Nouveau Niello Enameled Silver Case Onoto
Pocket Watch CA1910s | Swiss Made
Manufacturer: Onoto; Country: Switzerland; Type: Man's; Circa Date: 1910s
Size: 42 mm.
Style: Open Face.
Material: Coin silver with Niello enamelwork.
Decorations: Fancy engraved and enameled floral designs.
Conditions: C 3-55 (The case is in
Very Good condition - very slightly chipped.)
Type: Single sunk porcelain dial.
Numerals: Arabic numerals.
Hands: Spade hands.
Conditions: D 3 (The dial is in Very
Jewels: 15 Jewels.
Setting: Stem Set.
Escapement: Lever escaepement.
Layout: 3/4 Plate Layout.
M 3 (The movement is in Very Good condition)
The niello watch case became a canvas for outstanding art works that will likely
never be duplicated. The term niello comes from the Latin word nigellum that is
the diminutive of niger (black.) It was a technique used by the ancient Greeks,
Romans, Egyptians and Persians. Niello is a black or blackish-blue composition
of lead, silver, copper, sulfur and ammonium chloride. The mixture is fused onto
an engraved or cut-out metal base by firing the mix in a process similar to
champleve' enameling. Silver was the most often used metal for niello objects
since the soft white silver color contrasted beautifully with the darker niello.
When the niello was heated and fired onto a silver watch case, it actually fused
with the silver very strongly, almost as if it were soldered in place. The
niello would be filled, finished and polished, leaving the surface of the watch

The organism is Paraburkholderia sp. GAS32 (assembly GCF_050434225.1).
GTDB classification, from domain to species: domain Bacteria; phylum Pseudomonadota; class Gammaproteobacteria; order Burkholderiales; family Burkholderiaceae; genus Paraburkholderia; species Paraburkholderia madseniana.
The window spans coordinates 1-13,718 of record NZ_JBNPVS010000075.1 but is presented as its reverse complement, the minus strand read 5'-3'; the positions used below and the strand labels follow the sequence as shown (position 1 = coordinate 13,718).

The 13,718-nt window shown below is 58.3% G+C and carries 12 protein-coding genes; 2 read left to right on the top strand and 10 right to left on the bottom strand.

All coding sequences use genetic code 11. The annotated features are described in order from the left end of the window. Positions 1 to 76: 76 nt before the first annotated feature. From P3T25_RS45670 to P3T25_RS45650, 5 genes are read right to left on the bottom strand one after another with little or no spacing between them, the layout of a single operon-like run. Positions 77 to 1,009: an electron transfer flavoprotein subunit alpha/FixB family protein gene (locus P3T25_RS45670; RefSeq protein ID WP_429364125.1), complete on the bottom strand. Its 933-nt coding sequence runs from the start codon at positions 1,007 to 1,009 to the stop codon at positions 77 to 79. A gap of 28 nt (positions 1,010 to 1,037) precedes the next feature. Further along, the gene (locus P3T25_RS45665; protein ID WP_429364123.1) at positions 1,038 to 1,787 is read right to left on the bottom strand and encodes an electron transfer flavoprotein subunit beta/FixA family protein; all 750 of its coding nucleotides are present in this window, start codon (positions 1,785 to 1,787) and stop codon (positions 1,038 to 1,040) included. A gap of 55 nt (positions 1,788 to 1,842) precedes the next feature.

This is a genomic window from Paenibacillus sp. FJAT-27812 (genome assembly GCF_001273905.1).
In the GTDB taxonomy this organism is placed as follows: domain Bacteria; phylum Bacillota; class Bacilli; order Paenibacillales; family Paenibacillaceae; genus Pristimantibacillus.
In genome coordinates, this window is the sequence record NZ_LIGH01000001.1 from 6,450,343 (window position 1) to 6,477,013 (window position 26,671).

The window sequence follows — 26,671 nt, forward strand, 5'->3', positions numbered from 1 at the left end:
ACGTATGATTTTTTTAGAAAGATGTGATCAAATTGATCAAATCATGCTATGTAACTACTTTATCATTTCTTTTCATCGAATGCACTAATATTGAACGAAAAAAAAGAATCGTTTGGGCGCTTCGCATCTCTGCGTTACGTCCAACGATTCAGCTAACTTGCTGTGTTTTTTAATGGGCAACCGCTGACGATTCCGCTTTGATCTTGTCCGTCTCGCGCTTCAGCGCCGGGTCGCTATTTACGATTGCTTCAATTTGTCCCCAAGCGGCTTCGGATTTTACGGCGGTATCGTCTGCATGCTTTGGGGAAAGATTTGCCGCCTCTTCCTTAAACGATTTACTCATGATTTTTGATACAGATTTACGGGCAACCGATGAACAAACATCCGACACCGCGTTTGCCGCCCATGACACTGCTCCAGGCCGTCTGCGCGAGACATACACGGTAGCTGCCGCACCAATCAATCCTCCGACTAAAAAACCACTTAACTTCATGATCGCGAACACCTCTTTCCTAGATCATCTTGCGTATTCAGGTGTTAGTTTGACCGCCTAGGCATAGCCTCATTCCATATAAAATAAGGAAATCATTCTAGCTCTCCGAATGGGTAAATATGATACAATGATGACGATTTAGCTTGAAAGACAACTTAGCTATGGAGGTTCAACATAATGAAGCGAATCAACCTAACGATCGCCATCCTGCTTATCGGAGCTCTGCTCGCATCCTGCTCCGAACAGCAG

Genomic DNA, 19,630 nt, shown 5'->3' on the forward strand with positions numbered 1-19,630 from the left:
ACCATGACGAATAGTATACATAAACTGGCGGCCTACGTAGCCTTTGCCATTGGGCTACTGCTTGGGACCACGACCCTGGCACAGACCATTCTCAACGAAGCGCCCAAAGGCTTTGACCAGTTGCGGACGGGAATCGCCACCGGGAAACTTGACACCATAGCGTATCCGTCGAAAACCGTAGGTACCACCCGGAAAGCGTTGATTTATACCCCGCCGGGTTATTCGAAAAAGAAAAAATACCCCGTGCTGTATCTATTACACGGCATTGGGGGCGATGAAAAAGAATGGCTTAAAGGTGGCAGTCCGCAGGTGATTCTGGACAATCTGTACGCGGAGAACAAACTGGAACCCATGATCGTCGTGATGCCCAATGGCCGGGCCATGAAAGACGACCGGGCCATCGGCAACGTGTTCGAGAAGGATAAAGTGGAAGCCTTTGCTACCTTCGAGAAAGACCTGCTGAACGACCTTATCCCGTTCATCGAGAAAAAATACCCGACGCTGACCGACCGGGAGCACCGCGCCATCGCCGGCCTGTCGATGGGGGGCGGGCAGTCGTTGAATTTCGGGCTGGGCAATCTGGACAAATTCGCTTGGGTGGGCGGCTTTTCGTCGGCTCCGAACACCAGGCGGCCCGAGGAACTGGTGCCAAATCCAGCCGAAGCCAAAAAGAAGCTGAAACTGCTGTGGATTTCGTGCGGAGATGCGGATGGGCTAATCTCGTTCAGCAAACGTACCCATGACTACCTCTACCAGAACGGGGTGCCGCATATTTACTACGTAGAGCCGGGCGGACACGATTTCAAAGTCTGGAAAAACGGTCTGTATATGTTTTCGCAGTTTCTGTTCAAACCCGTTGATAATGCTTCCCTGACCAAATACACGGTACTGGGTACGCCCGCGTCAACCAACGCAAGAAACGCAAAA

case smooth and flat. One can readily assume that the process of engraving the
areas which were to be filled with niello, the firing stages, and the finishing
stages were very time consuming and therefore costly. Aside from the production
end, the niello cases also had to be designed by artists who would pre-determine
the subject matter and then the cases were finished by engravers who produced
the fine details.
What is the design on the dust
cover of the watch?
Longines Universal Exhibitions Medals
Universal Exhibitions were World's fairs originating in the French tradition of
national exhibitions, a tradition that culminated with the French Industrial
Exposition of 1844 held in Paris. This fair was soon followed by other national
exhibitions in continental Europe, and eventually the United Kingdom. Many of
the dust covers on the Longines Pocket Watches from the 1900s exhibit the
Universal Exhibitions Awards Medals. Longines won a record of ten Grand Prix and
28 Gold Medals, more than any other watch manufacturer! These include 1885 Grand
Prix in Antqerp; 1897 in Brussels; 1889, 1900 & 1925 in Paris; 1906 in Milan;
1914 in Genoa; 1914 in Philadelphia; and 1926 & 1929 in Barcelona.